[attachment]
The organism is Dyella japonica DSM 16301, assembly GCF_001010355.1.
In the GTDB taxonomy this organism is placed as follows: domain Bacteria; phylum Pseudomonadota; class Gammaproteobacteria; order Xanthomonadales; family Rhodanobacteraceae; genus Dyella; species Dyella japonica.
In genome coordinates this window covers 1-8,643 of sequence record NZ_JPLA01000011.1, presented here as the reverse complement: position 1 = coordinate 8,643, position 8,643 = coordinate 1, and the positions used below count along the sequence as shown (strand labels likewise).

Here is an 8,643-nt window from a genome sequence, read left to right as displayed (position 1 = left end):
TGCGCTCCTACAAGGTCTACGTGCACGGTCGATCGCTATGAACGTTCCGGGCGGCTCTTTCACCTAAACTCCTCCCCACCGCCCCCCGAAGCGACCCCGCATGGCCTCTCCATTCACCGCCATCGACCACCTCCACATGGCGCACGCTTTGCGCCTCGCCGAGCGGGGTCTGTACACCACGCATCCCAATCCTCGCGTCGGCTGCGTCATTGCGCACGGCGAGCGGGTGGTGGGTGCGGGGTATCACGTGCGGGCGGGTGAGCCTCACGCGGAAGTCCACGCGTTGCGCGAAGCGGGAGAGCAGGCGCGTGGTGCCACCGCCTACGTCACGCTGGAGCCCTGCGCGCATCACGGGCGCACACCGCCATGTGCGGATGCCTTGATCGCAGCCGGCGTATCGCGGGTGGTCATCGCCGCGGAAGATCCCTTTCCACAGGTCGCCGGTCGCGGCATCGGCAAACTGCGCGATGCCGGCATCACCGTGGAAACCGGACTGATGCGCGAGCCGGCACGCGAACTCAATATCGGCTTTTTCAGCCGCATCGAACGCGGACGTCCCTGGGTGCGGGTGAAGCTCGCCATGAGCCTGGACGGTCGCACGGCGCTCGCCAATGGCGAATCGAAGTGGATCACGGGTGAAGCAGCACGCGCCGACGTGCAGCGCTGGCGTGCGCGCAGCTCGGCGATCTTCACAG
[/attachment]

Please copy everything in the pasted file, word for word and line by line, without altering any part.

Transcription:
The organism is Dyella japonica DSM 16301, assembly GCF_001010355.1.
In the GTDB taxonomy this organism is placed as follows: domain Bacteria; phylum Pseudomonadota; class Gammaproteobacteria; order Xanthomonadales; family Rhodanobacteraceae; genus Dyella; species Dyella japonica.
In genome coordinates this window covers 1-8,643 of sequence record NZ_JPLA01000011.1, presented here as the reverse complement: position 1 = coordinate 8,643, position 8,643 = coordinate 1, and the positions used below count along the sequence as shown (strand labels likewise).

Here is an 8,643-nt window from a genome sequence, read left to right as displayed (position 1 = left end):
TGCGCTCCTACAAGGTCTACGTGCACGGTCGATCGCTATGAACGTTCCGGGCGGCTCTTTCACCTAAACTCCTCCCCACCGCCCCCCGAAGCGACCCCGCATGGCCTCTCCATTCACCGCCATCGACCACCTCCACATGGCGCACGCTTTGCGCCTCGCCGAGCGGGGTCTGTACACCACGCATCCCAATCCTCGCGTCGGCTGCGTCATTGCGCACGGCGAGCGGGTGGTGGGTGCGGGGTATCACGTGCGGGCGGGTGAGCCTCACGCGGAAGTCCACGCGTTGCGCGAAGCGGGAGAGCAGGCGCGTGGTGCCACCGCCTACGTCACGCTGGAGCCCTGCGCGCATCACGGGCGCACACCGCCATGTGCGGATGCCTTGATCGCAGCCGGCGTATCGCGGGTGGTCATCGCCGCGGAAGATCCCTTTCCACAGGTCGCCGGTCGCGGCATCGGCAAACTGCGCGATGCCGGCATCACCGTGGAAACCGGACTGATGCGCGAGCCGGCACGCGAACTCAATATCGGCTTTTTCAGCCGCATCGAACGCGGACGTCCCTGGGTGCGGGTGAAGCTCGCCATGAGCCTGGACGGTCGCACGGCGCTCGCCAATGGCGAATCGAAGTGGATCACGGGTGAAGCAGCACGCGCCGACGTGCAGCGCTGGCGTGCGCGCAGCTCGGCGATCTTCACAG